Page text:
Goal/Task Commitment Essay

10 Jun

6.)  Goals/task commitment: Articulate the goals you have established for yourself and your efforts to accomplish them. Give at least one specific example that demonstrates your work ethic/diligence.

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While holding a full-time job I took the junior-level course without having taken the prerequisites.  My pace had to be intense to catch up with the rest of my class, but my efforts paid off when I received an A in the course as well as a healthy dose of enthusiasm for speech language pathology.  My piqued interest in swallowing disorders combined with my experience using barium in companion animals, taking radiographs for the last thirteen years at veterinary hospitals, and observing endoscopies in horses, has me gravitating toward work with dysphagia patients at a skilled nursing facility or medical rehabilitation center.

Every weekend of my childhood, my father and I would have special bonding time while grocery shopping.  Checking items off the grocery list, comparing prices, and driving around to take advantage of the best deals was enjoyable, but I hated the check-out process.  My father would proudly say “This is my good helper-girl” to the tired cashiers who were unlucky enough to get scheduled on a busy Saturday or Sunday.  Then, the part I dreaded would arrive—the checker would read out the total.  I did not hate this part because we could not afford the items or even because my thrifty father fussed at the price.  Neither of those things ever occurred.  What did happen was my father’s inevitable, “What?”  The checker would repeat the number, and I would be so embarrassed, looking at the impatient faces waiting behind us.  My father still did not hear what amount he should write on his check.  My face would flush, and the cashier, desperate to get her lengthening line moving, would eventually turn the written numbers toward my father so he could see his total for himself.  It is from the mortification that I felt, that I want to help people with hearing loss.  My compassion for my beloved father motivates me to help others like him.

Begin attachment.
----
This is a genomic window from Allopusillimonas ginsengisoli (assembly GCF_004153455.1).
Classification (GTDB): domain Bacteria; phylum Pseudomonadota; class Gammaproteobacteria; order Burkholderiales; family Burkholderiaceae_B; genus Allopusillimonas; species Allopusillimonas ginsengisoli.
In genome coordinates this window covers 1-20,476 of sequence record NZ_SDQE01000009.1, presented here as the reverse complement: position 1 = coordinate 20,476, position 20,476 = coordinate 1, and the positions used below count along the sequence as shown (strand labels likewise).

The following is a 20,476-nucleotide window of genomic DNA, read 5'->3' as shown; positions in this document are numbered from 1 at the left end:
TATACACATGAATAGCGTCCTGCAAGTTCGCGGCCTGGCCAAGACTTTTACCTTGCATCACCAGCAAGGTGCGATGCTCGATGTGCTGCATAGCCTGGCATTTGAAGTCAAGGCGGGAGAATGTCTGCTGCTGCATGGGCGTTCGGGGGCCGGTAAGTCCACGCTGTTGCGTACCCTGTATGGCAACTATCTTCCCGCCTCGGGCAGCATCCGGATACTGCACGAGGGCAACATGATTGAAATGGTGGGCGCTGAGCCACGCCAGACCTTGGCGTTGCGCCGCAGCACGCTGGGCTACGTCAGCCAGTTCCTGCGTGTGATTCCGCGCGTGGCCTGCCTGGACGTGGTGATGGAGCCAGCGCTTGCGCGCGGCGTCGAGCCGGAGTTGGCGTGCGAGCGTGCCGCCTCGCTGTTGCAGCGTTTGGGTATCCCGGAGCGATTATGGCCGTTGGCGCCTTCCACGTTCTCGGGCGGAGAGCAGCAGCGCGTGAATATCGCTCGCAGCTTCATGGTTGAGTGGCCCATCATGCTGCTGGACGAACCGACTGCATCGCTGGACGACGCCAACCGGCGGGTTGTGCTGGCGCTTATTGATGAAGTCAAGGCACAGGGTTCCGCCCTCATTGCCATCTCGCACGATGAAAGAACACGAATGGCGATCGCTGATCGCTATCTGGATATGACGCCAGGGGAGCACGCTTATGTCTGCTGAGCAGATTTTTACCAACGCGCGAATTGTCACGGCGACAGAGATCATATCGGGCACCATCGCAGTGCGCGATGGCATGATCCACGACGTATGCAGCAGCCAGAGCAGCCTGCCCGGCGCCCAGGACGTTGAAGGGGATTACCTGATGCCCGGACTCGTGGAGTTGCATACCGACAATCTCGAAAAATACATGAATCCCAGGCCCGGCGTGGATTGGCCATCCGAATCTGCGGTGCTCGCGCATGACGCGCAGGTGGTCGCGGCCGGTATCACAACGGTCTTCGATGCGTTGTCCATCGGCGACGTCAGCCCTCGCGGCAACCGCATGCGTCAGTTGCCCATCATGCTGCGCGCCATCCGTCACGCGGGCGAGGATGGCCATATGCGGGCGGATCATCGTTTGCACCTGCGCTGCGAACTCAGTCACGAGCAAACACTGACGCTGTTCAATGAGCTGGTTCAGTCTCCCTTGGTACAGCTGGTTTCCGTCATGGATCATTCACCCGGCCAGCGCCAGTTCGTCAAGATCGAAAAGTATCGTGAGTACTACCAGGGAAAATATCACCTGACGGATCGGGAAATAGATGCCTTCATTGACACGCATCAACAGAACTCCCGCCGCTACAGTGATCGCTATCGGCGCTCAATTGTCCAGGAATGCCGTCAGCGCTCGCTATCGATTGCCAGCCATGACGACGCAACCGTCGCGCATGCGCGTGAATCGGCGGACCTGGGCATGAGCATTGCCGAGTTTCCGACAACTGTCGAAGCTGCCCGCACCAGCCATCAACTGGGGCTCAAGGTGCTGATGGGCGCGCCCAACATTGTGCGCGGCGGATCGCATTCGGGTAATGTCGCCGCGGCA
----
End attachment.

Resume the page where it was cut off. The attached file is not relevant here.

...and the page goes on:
While holding a full-time job I took a junior-level course without having taken the prerequisites.  My pace had to be intense to catch up with the rest of my class, but my efforts paid off when I received an A in the course as well as a healthy dose of enthusiasm for speech language pathology.  Eager to commence my education in the discipline, I began preparing in May for my next course, Anatomy.  It was my self-imposed summer project to read and outline the pertinent chapters in the textbook, to attempt dysphagia recipes, and research different pathologies leading to dysphagia.  My piqued interest in swallowing disorders combined with my experience using barium in companion animals, taking radiographs for the last thirteen years at veterinary hospitals, and observing endoscopies in horses, has me contemplating attaining my Master’s Degree in Speech Language Pathology.   I envision myself gravitating toward work with dysphagia patients at a skilled nursing facility or medical rehabilitation center.

Currently, I am eager to take more classes to learn more about all realms of the Speech and Hearing Sciences before closing any doors on professional opportunities.  I know working in the field of speech and hearing sciences will be rewarding.  And I am quite certain my father will still be proud of his “good helper-girl.”

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